Slave connections

Would you be surprised to learn your New England ancestor owned slaves? In Maine we tend to associate slave owning with large Southern plantations that relied on slave labor to survive economically. These slaves often replaced white indentured servants who couldn’t manage the backbreaking labor required of plantation farming or cope with the climate.  

African slaves were the answer and often they arrived in what is now the United States on New England vessels which carried enslaved Africans to markets in the south and in the Caribbean. This trade in humans was profitable for all concerned and built fortunes in the north.

Slavery was legal in all the Northern colonies into the 19th century and was never officially abolished in New Jersey until the end of the Civil War.  While Southern slaves were usually exploited for planting and harvesting cotton, sugar, tobacco, and rice, here in New England slaves were often trained as artisans and worked alongside their owners or on farms or in houses.  Some worked in mines.   Slaves in New England often fought in the Revolutionary War on our side.  In the South, many fought for the British, hoping to earn their freedom.

It is not farfetched that you may encounter a slave owner in your genealogical research. My own slave-owning ancestor was Benjamin Porter Sr. of Boxford, Massachusetts, my sixth great-grandfather.  He is said to have owned more slaves than anyone else in the town.  The history of Boxford even names several of Porter’s slaves who were baptized in the local church, showing that he made some effort to convert them to Christianity. 

Benjamin was a carpenter and farmer, so his slaves did field work, carpentry, or household chores. The fact that he owned a great deal of land and slaves meant that Benjamin Porter was a prominent man in the community. Benjamin was not alone. Merchants, officials and ministers often owned slaves.  Remember that the Rev. Samuel Parris of Salem, enabler of the witch hunt, owned Caribbean slaves.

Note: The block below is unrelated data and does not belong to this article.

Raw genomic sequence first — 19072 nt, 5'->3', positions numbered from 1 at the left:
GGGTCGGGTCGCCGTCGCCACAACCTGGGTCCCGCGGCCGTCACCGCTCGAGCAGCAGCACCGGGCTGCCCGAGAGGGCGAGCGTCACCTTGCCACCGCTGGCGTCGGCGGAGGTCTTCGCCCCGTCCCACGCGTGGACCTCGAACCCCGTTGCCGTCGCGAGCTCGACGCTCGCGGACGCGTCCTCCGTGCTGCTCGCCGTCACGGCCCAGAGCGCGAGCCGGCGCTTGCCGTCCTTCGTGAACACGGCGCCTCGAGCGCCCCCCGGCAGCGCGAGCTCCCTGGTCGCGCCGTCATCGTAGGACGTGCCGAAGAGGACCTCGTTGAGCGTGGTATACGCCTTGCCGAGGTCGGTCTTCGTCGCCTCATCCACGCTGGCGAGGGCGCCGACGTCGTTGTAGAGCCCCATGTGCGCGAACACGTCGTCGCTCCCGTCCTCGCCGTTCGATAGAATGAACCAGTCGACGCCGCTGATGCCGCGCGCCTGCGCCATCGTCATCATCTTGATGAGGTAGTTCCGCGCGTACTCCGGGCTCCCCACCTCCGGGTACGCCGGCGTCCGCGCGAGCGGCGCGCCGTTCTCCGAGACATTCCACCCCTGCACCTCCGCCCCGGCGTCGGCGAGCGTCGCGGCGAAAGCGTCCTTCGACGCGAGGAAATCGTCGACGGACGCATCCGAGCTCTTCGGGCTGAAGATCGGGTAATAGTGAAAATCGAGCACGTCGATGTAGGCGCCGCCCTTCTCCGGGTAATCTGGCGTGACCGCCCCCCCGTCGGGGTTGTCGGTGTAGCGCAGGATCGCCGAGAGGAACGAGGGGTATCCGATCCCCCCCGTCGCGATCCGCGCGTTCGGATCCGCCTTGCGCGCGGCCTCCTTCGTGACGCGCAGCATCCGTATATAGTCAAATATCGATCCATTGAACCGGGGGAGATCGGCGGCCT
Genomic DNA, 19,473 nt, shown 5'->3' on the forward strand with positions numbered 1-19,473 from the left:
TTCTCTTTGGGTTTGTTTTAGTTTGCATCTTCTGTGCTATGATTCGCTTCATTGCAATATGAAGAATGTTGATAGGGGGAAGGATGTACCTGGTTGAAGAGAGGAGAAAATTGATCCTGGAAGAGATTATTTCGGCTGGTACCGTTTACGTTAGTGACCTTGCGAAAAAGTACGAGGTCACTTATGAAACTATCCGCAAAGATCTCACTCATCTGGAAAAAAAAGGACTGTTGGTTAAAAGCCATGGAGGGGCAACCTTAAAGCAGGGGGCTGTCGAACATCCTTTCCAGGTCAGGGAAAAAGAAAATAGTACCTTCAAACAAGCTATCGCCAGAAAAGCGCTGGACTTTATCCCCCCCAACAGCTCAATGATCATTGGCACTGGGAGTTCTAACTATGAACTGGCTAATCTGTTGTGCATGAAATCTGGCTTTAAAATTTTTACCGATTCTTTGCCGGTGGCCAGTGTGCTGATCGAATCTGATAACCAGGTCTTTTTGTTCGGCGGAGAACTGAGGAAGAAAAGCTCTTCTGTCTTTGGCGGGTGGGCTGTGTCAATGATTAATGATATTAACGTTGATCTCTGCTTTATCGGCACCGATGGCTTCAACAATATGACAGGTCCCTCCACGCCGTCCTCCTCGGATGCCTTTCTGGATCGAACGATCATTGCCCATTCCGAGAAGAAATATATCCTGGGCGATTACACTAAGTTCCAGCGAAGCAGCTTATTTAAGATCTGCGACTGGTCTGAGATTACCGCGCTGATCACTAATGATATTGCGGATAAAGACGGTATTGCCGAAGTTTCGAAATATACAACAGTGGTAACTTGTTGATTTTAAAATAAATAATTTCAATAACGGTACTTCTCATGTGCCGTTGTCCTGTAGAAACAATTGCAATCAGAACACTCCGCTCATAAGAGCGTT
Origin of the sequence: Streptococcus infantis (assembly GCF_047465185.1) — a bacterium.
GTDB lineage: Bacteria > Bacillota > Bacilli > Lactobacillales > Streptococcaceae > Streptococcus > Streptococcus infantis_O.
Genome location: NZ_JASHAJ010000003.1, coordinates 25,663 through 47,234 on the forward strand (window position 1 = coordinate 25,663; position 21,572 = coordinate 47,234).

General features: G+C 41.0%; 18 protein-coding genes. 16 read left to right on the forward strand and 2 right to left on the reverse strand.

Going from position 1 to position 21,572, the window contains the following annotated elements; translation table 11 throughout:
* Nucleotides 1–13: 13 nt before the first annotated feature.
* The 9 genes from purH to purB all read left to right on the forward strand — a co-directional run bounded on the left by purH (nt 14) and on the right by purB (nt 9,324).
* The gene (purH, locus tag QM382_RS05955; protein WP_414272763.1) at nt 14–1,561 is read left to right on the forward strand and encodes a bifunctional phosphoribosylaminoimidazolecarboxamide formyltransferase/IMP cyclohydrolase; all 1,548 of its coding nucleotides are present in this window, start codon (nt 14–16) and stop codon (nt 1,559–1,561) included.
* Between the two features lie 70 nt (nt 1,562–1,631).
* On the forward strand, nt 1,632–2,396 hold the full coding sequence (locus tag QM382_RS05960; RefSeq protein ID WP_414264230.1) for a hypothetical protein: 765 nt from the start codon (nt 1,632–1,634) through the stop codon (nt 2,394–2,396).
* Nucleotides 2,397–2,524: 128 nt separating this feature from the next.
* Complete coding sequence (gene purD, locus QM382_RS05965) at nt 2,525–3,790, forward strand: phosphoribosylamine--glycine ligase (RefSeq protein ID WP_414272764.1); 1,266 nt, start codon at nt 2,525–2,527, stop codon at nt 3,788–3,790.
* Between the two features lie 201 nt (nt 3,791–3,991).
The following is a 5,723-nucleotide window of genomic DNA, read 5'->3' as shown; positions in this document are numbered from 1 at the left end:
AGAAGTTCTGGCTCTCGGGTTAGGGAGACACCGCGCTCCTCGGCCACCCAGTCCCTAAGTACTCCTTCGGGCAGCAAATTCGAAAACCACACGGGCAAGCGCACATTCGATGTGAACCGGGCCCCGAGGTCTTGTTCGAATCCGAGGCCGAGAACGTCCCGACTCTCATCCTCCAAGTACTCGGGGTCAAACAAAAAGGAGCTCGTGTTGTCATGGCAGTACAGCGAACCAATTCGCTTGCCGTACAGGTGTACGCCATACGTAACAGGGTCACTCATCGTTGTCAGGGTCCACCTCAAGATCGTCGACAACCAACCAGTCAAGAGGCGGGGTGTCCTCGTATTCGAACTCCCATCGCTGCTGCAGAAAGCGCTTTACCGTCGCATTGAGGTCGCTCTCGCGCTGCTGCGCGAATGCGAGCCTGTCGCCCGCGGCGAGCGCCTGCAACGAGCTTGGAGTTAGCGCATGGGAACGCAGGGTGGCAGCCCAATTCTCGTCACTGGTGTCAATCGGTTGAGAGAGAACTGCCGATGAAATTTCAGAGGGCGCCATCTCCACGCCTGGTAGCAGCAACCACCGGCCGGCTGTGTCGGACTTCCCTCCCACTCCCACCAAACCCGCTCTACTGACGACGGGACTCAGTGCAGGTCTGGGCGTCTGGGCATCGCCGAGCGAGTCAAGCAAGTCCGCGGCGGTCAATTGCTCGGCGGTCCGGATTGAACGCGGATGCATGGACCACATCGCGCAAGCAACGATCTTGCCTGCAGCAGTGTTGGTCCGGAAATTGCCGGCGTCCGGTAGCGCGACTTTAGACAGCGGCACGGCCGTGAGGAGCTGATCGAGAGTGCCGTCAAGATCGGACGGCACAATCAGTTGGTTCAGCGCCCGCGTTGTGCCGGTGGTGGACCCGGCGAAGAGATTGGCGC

If you do uncover a slave owner or a slave trader in your tree, don’t be shocked.  Slavery existed for thousands of years. Ancient Egyptians, Babylonians, Greeks, and Romans all owned slaves.  The Vikings seized captives from the Celts and the Slavs, which is where the word “slave” originated, and sold them in Near Eastern slave markets.  Arab traders purchased Africans captured and sold by other Africans. The Bible is rife with tales of slavery. There are no clean hands where slavery is concerned.

If you find a slaveowner or dealer in your family, make a note of it.  Remember, genealogists deal in facts.  I was surprised to learn about Benjamin Porter Sr.’s ownership of slaves.  It doesn’t make it morally right, but it happened.  All of us and our ancestors have clay feet.  Nobody’s ancestors were perfect though some may pretend they were.   

In my next column I’ll discuss something else you may discover in researching: apprenticeships and indentured servitude, which in some cases mimicked slavery.  

Columnist Nancy Battick of Dover-Foxcroft has researched genealogy for over 30 years. She is past president of the Maine Genealogical Society, author of several genealogical articles and co-transcribed the Vital Records of Dover-Foxcroft.  Nancy holds an MA in History from UM and lives in DF with her husband, Jack, another avid genealogist. Reader emails are welcome at nbattick@roadrunner.com.

Get the Rest of the Story

Thank you for reading your 4 free articles this month. To continue reading, and support local, rural journalism, please subscribe.